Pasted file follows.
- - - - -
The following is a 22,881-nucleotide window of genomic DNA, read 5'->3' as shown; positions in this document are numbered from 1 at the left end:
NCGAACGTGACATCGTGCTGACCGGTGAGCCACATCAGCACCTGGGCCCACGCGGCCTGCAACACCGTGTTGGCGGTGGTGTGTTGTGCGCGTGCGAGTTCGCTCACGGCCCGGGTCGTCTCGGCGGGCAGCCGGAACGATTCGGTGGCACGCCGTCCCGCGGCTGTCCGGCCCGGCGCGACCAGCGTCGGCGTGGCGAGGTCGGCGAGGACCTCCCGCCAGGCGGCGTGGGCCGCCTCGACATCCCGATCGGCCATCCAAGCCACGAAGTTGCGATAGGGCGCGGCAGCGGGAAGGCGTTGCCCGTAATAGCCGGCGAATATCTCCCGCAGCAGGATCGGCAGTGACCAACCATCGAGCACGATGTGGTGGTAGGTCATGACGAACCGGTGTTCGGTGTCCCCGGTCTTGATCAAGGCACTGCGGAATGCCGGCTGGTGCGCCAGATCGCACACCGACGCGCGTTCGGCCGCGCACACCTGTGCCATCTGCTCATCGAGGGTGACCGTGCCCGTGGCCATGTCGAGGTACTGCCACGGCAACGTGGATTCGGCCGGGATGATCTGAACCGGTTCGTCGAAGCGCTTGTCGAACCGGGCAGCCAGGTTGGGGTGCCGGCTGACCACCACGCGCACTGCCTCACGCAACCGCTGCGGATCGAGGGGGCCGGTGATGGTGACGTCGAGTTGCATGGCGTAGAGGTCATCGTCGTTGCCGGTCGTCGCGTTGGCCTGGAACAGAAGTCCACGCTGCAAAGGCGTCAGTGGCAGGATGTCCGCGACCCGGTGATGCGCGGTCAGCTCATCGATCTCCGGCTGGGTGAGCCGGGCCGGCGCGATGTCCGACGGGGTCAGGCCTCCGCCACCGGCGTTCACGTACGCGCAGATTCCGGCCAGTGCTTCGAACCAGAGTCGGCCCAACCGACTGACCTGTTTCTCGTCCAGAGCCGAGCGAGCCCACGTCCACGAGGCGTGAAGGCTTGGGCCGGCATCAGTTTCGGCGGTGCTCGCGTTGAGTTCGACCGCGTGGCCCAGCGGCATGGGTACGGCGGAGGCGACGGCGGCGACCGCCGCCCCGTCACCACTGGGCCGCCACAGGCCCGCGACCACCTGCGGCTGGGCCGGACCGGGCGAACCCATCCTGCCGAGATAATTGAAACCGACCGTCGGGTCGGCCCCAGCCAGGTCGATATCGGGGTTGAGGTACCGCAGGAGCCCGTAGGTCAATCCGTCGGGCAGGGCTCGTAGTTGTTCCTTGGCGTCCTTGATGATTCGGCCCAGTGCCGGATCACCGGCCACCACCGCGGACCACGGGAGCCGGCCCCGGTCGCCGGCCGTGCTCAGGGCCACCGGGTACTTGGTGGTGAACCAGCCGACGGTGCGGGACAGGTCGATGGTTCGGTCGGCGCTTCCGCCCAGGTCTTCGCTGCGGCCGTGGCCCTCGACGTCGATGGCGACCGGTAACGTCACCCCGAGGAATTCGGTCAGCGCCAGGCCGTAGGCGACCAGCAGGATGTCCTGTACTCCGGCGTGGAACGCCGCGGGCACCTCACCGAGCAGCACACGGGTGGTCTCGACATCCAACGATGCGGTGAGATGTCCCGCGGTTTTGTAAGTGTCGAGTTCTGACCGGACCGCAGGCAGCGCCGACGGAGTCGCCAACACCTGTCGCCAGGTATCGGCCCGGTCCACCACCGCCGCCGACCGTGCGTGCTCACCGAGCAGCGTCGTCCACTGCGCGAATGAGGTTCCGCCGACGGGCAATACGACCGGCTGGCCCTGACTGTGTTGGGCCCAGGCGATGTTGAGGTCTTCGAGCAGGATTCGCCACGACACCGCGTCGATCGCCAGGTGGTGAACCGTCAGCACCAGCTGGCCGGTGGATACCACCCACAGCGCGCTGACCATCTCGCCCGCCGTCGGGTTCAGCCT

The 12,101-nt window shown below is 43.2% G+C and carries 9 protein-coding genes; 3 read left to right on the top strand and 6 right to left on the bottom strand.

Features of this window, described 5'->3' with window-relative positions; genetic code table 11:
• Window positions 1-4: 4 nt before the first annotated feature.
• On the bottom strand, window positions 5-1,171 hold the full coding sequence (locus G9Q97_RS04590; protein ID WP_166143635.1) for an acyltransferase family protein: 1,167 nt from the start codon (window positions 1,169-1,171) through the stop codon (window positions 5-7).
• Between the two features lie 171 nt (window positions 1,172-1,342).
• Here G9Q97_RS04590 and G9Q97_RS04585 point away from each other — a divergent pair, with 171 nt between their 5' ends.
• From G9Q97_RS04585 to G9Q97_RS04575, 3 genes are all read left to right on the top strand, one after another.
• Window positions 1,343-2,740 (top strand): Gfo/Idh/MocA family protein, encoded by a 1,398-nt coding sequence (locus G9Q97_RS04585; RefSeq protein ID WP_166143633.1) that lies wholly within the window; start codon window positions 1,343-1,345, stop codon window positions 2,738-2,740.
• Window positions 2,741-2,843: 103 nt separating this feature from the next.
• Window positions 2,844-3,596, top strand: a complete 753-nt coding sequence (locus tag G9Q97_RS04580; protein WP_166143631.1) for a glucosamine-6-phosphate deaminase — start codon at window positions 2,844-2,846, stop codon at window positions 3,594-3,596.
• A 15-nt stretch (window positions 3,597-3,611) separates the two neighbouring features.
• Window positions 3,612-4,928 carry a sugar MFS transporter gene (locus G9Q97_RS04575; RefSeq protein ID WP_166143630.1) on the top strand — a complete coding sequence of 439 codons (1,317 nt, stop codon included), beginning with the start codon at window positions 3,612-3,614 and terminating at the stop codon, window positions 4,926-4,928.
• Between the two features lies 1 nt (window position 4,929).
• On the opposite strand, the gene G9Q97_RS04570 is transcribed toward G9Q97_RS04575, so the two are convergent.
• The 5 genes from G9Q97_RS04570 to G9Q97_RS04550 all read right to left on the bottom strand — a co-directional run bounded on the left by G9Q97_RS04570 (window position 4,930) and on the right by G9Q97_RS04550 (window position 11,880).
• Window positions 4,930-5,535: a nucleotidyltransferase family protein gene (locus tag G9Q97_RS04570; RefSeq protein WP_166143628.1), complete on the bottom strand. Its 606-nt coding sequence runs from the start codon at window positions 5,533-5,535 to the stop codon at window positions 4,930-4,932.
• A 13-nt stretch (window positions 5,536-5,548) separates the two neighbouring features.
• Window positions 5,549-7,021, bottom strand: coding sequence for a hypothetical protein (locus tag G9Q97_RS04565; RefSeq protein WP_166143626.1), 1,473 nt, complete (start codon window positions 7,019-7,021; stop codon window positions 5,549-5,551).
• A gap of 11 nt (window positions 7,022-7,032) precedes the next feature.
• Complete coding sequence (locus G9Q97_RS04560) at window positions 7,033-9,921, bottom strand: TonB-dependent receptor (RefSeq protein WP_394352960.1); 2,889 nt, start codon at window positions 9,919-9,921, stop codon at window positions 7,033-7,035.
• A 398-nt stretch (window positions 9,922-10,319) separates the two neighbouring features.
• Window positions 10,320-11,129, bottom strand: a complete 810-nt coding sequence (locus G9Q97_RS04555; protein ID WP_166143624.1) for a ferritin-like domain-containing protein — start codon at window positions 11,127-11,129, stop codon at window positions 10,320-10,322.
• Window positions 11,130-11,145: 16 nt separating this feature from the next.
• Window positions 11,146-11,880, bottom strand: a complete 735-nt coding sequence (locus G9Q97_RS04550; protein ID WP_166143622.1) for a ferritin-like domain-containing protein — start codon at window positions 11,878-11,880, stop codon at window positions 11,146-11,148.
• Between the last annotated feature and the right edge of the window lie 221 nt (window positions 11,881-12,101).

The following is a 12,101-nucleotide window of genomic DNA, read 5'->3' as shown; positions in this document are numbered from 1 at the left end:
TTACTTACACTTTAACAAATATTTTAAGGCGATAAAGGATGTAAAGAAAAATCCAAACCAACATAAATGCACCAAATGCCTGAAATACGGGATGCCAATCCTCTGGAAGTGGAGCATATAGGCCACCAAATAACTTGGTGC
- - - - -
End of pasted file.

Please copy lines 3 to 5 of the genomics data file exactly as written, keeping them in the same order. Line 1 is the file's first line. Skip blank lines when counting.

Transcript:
The 12,101-nt window shown below is 43.2% G+C and carries 9 protein-coding genes; 3 read left to right on the top strand and 6 right to left on the bottom strand.

Features of this window, described 5'->3' with window-relative positions; genetic code table 11:
• Window positions 1-4: 4 nt before the first annotated feature.